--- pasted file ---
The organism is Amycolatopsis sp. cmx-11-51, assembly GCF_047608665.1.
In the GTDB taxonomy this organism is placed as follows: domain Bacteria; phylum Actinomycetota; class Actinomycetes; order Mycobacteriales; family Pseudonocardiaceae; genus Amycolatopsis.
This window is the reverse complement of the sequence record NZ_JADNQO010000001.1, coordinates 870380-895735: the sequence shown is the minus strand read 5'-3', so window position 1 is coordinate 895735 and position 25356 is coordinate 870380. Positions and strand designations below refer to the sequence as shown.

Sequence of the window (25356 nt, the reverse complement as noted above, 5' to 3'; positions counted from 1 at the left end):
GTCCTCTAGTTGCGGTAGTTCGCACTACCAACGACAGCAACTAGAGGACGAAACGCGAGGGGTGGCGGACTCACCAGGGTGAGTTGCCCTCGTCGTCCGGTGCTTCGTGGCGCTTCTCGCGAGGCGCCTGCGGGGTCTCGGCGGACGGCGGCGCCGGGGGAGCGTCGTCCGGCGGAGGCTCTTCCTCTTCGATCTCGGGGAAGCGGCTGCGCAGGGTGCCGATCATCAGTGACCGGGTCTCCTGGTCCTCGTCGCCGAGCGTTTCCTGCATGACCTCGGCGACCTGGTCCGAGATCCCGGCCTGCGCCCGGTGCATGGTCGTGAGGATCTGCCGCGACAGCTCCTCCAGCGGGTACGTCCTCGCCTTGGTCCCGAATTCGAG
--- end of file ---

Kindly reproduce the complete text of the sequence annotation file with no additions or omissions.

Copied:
The organism is Amycolatopsis sp. cmx-11-51, assembly GCF_047608665.1.
In the GTDB taxonomy this organism is placed as follows: domain Bacteria; phylum Actinomycetota; class Actinomycetes; order Mycobacteriales; family Pseudonocardiaceae; genus Amycolatopsis.
This window is the reverse complement of the sequence record NZ_JADNQO010000001.1, coordinates 870380-895735: the sequence shown is the minus strand read 5'-3', so window position 1 is coordinate 895735 and position 25356 is coordinate 870380. Positions and strand designations below refer to the sequence as shown.

Sequence of the window (25356 nt, the reverse complement as noted above, 5' to 3'; positions counted from 1 at the left end):
GTCCTCTAGTTGCGGTAGTTCGCACTACCAACGACAGCAACTAGAGGACGAAACGCGAGGGGTGGCGGACTCACCAGGGTGAGTTGCCCTCGTCGTCCGGTGCTTCGTGGCGCTTCTCGCGAGGCGCCTGCGGGGTCTCGGCGGACGGCGGCGCCGGGGGAGCGTCGTCCGGCGGAGGCTCTTCCTCTTCGATCTCGGGGAAGCGGCTGCGCAGGGTGCCGATCATCAGTGACCGGGTCTCCTGGTCCTCGTCGCCGAGCGTTTCCTGCATGACCTCGGCGACCTGGTCCGAGATCCCGGCCTGCGCCCGGTGCATGGTCGTGAGGATCTGCCGCGACAGCTCCTCCAGCGGGTACGTCCTCGCCTTGGTCCCGAATTCGAG